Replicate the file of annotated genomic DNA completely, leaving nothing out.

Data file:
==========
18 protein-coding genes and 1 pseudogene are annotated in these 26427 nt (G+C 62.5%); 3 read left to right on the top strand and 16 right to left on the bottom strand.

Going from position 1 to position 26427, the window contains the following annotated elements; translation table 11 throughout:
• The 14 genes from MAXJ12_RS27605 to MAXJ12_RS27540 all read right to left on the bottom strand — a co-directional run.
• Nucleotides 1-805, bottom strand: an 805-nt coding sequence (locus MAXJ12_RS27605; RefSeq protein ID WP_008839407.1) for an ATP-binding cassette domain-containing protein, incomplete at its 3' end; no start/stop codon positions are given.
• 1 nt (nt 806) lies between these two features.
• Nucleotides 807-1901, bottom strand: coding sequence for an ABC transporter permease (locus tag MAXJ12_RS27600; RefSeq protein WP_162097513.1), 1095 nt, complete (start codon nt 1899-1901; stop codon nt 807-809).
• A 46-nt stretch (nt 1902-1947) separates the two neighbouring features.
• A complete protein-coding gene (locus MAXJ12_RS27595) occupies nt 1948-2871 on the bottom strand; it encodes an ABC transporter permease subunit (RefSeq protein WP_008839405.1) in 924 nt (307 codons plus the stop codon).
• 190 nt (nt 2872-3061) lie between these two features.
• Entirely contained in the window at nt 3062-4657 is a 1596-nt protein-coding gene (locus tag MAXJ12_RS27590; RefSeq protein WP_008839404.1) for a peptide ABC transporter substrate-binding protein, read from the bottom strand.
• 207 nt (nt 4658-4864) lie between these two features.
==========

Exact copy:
18 protein-coding genes and 1 pseudogene are annotated in these 26427 nt (G+C 62.5%); 3 read left to right on the top strand and 16 right to left on the bottom strand.

Going from position 1 to position 26427, the window contains the following annotated elements; translation table 11 throughout:
• The 14 genes from MAXJ12_RS27605 to MAXJ12_RS27540 all read right to left on the bottom strand — a co-directional run.
• Nucleotides 1-805, bottom strand: an 805-nt coding sequence (locus MAXJ12_RS27605; RefSeq protein ID WP_008839407.1) for an ATP-binding cassette domain-containing protein, incomplete at its 3' end; no start/stop codon positions are given.
• 1 nt (nt 806) lies between these two features.
• Nucleotides 807-1901, bottom strand: coding sequence for an ABC transporter permease (locus tag MAXJ12_RS27600; RefSeq protein WP_162097513.1), 1095 nt, complete (start codon nt 1899-1901; stop codon nt 807-809).
• A 46-nt stretch (nt 1902-1947) separates the two neighbouring features.
• A complete protein-coding gene (locus MAXJ12_RS27595) occupies nt 1948-2871 on the bottom strand; it encodes an ABC transporter permease subunit (RefSeq protein WP_008839405.1) in 924 nt (307 codons plus the stop codon).
• 190 nt (nt 2872-3061) lie between these two features.
• Entirely contained in the window at nt 3062-4657 is a 1596-nt protein-coding gene (locus tag MAXJ12_RS27590; RefSeq protein WP_008839404.1) for a peptide ABC transporter substrate-binding protein, read from the bottom strand.
• 207 nt (nt 4658-4864) lie between these two features.